Reporting into George Hobday, Glover will lead MI’s development of improved data architecture, bolstering the existing team’s modelling capabilities to improve efficiencies in data analysis.

Glover joins MI Media from OMD UK where he was responsible for delivering insight from marketing mix models to brands such as McDonalds, to aid strategic planning around marketing budget allocation and resource distribution.

David Sequeira, CEO, MI Media said, “Robust data analytics has long been integral to clients’ marketing strategies. Jack joins the team with a proven track record of translating complex data sets into actionable insights to drive reactive and strategic marketing decisions. Together with George, Femi and the rest of the team, we’re perfectly positioned to evaluate media activity’s impact on business-critical metrics and empower marketing teams to make better-informed media decisions faster.” 

Glover said, “I’m hugely excited to join the team at MI Media. I believe in the power of leveraging data analytics and machine learning for marketing purposes, something MI has placed at the heart of its strategy for 2024. Already I have seen the effects of the great employee recognition and supportive team environment that MI prides itself on and look forward to continuing the hard work of the team here.”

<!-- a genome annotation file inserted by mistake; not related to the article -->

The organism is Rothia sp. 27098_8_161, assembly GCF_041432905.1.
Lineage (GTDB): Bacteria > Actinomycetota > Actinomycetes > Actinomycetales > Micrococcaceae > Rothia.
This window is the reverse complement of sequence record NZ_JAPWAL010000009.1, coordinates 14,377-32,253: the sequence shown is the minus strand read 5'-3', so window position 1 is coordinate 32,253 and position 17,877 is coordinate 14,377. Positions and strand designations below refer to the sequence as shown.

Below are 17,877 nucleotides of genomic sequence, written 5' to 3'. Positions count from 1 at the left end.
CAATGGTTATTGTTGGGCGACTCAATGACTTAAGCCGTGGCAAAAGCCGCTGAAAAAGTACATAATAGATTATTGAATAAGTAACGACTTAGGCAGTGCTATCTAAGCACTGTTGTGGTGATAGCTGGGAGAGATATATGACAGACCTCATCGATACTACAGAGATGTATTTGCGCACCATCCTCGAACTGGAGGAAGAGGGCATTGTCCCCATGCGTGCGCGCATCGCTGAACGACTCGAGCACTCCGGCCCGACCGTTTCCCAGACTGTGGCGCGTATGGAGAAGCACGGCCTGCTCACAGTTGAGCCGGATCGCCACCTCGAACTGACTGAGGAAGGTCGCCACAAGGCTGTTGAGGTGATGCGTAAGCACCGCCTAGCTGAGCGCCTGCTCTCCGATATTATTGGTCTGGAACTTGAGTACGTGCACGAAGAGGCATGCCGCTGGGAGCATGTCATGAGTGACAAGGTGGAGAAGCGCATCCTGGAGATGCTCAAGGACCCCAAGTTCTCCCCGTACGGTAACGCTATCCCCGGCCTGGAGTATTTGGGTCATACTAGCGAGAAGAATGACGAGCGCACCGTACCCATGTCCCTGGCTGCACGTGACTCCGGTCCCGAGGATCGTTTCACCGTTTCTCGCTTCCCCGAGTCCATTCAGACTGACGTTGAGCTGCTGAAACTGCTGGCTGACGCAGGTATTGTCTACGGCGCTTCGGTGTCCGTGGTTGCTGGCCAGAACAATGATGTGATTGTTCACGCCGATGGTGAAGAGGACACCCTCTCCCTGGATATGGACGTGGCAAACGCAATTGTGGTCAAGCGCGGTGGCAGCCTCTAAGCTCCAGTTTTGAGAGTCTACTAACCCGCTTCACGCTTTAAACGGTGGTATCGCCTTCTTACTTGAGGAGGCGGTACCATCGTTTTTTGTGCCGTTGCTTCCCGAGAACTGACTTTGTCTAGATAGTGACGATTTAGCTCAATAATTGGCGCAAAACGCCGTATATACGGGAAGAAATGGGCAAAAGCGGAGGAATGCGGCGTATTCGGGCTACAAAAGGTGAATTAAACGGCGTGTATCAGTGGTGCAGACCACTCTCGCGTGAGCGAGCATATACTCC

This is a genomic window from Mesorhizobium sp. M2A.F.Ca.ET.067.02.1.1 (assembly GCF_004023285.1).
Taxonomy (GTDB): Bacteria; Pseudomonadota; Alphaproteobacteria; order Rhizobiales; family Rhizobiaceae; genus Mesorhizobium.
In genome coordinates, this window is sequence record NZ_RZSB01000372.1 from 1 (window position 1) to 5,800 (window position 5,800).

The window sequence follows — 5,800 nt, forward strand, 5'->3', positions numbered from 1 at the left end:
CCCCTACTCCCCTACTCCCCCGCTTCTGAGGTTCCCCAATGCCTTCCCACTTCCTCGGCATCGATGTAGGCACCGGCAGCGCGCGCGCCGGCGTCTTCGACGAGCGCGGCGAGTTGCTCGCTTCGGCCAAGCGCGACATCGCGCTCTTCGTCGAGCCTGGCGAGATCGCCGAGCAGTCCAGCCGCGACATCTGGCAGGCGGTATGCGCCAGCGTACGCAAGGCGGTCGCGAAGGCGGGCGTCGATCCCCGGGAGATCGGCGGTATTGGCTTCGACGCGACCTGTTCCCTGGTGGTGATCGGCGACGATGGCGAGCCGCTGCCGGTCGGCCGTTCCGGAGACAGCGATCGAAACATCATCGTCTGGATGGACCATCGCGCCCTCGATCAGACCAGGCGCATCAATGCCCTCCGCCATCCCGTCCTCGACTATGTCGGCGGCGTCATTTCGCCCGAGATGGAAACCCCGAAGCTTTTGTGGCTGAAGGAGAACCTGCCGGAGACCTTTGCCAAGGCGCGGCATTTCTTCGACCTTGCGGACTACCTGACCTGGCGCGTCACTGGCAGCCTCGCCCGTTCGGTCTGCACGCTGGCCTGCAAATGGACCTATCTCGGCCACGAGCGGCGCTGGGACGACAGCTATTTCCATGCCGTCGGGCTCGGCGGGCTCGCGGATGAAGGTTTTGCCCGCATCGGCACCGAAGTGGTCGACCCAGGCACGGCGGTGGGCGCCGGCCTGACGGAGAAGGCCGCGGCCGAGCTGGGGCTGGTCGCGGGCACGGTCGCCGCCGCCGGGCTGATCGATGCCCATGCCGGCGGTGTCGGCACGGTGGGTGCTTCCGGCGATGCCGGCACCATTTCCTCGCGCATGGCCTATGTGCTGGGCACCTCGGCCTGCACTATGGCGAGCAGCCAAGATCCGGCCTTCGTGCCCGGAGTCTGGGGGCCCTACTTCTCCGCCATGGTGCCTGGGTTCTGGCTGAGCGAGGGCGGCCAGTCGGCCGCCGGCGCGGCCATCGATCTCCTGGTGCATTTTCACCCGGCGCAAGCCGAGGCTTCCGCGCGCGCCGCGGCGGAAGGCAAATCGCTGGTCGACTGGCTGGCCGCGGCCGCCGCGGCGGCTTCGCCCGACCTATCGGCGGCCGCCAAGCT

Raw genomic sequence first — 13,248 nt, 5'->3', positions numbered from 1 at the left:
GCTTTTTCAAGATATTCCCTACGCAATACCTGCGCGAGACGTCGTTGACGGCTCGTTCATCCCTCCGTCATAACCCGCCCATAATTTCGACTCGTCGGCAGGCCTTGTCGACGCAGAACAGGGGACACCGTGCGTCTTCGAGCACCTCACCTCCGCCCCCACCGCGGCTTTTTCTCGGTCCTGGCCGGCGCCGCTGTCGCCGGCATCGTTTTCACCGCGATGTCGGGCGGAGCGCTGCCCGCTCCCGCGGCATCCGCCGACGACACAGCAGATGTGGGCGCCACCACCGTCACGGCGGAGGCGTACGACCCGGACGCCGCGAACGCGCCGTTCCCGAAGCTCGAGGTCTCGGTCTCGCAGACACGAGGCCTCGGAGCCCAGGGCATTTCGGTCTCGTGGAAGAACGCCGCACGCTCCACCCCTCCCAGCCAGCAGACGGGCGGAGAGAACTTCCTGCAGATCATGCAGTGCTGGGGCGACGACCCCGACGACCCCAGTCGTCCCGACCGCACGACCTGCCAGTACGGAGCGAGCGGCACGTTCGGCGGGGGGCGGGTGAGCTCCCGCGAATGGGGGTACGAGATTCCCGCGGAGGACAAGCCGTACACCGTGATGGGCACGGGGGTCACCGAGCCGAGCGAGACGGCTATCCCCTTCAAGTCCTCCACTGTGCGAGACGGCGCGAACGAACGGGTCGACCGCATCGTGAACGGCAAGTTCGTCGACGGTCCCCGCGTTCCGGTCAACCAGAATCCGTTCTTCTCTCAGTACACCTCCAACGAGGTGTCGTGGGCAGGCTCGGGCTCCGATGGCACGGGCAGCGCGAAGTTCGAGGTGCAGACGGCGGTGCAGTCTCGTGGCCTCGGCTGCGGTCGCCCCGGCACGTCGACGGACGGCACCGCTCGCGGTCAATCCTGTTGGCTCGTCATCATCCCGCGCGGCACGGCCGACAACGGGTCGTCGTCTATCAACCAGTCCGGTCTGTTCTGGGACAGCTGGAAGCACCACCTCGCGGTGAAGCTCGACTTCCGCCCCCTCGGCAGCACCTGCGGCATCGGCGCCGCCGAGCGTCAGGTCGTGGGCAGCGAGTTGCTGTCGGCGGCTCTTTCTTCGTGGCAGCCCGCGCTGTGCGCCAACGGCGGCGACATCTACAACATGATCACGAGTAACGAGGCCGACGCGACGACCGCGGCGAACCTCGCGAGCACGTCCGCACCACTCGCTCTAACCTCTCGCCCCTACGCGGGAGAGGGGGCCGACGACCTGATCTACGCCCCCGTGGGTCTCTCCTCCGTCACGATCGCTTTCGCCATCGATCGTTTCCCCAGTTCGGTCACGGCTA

Student’s from Langley Academy School join us to get an insight into the media industry

On 15 November we participated in the IPA’s Advertising Unlocked Open Day to showcase a career in media and advertising to the next generation of talent.

It is the largest industry-wide “Open Day” in the UK and a fantastic initiative from the IPA that we are delighted to be a part of. Advertising Unlocked introduces new, potentially unconsidered career options to school and college students, and provides agencies like MI with an audience of diverse talent.

We had the privilege of The Langley Academy school/college based in Langley, Slough joining us for the day, at our offices in Southwark.

We had a full schedule planned for the 12 students, including a deep dive into offline and online media channels, working on a demanding media brief and getting the opportunity to ask questions about the industry and career paths in a Q&A.

It was a brilliant day hosting the students, witnessing their drive and enthusiasm. We had a total of seven presenters from MI leading discussions across all parts of the business. We hope the students were inspired and we could contribute to their knowledge in the media industry and maybe we will see some of them in the future!


“Thanks so much for today, it was great and we very much enjoyed our time with your friendly, welcoming team! The students were very interested and learnt a lot about advertising and marketing; they enjoyed the tasks and engaging with the team and took on board the practical and useful careers advice. We would highly recommend this experience to others!”

Ruth Turner
Careers Officer